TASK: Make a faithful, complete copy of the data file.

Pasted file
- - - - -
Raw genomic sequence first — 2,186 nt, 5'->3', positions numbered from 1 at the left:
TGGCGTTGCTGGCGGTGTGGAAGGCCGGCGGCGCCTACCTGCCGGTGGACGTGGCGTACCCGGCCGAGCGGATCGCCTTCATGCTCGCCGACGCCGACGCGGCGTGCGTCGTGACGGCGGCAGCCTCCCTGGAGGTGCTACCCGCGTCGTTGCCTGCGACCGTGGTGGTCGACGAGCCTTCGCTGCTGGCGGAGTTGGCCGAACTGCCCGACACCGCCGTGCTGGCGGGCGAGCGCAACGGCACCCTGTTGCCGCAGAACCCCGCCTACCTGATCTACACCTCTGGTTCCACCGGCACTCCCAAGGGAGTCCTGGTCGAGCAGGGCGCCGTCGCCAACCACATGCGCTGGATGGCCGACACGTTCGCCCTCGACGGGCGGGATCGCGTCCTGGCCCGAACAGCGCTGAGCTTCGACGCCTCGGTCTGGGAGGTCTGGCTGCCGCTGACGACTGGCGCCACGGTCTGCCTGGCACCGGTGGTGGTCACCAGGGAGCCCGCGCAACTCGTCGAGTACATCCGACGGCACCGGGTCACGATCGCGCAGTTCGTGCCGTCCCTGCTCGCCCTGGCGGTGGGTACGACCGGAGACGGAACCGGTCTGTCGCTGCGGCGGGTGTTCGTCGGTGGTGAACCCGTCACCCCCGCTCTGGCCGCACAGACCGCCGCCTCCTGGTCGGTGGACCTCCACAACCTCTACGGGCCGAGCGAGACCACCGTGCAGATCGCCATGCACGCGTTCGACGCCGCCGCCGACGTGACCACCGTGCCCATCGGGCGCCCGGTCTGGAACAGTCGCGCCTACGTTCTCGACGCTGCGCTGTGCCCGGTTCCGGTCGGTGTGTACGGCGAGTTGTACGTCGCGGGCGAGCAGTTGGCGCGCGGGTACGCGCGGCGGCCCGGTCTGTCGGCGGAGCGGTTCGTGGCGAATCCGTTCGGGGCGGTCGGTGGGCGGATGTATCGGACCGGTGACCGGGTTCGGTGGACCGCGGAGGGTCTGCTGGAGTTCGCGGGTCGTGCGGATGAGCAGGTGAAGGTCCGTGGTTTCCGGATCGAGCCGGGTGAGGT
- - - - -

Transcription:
Raw genomic sequence first — 2,186 nt, 5'->3', positions numbered from 1 at the left:
TGGCGTTGCTGGCGGTGTGGAAGGCCGGCGGCGCCTACCTGCCGGTGGACGTGGCGTACCCGGCCGAGCGGATCGCCTTCATGCTCGCCGACGCCGACGCGGCGTGCGTCGTGACGGCGGCAGCCTCCCTGGAGGTGCTACCCGCGTCGTTGCCTGCGACCGTGGTGGTCGACGAGCCTTCGCTGCTGGCGGAGTTGGCCGAACTGCCCGACACCGCCGTGCTGGCGGGCGAGCGCAACGGCACCCTGTTGCCGCAGAACCCCGCCTACCTGATCTACACCTCTGGTTCCACCGGCACTCCCAAGGGAGTCCTGGTCGAGCAGGGCGCCGTCGCCAACCACATGCGCTGGATGGCCGACACGTTCGCCCTCGACGGGCGGGATCGCGTCCTGGCCCGAACAGCGCTGAGCTTCGACGCCTCGGTCTGGGAGGTCTGGCTGCCGCTGACGACTGGCGCCACGGTCTGCCTGGCACCGGTGGTGGTCACCAGGGAGCCCGCGCAACTCGTCGAGTACATCCGACGGCACCGGGTCACGATCGCGCAGTTCGTGCCGTCCCTGCTCGCCCTGGCGGTGGGTACGACCGGAGACGGAACCGGTCTGTCGCTGCGGCGGGTGTTCGTCGGTGGTGAACCCGTCACCCCCGCTCTGGCCGCACAGACCGCCGCCTCCTGGTCGGTGGACCTCCACAACCTCTACGGGCCGAGCGAGACCACCGTGCAGATCGCCATGCACGCGTTCGACGCCGCCGCCGACGTGACCACCGTGCCCATCGGGCGCCCGGTCTGGAACAGTCGCGCCTACGTTCTCGACGCTGCGCTGTGCCCGGTTCCGGTCGGTGTGTACGGCGAGTTGTACGTCGCGGGCGAGCAGTTGGCGCGCGGGTACGCGCGGCGGCCCGGTCTGTCGGCGGAGCGGTTCGTGGCGAATCCGTTCGGGGCGGTCGGTGGGCGGATGTATCGGACCGGTGACCGGGTTCGGTGGACCGCGGAGGGTCTGCTGGAGTTCGCGGGTCGTGCGGATGAGCAGGTGAAGGTCCGTGGTTTCCGGATCGAGCCGGGTGAGGT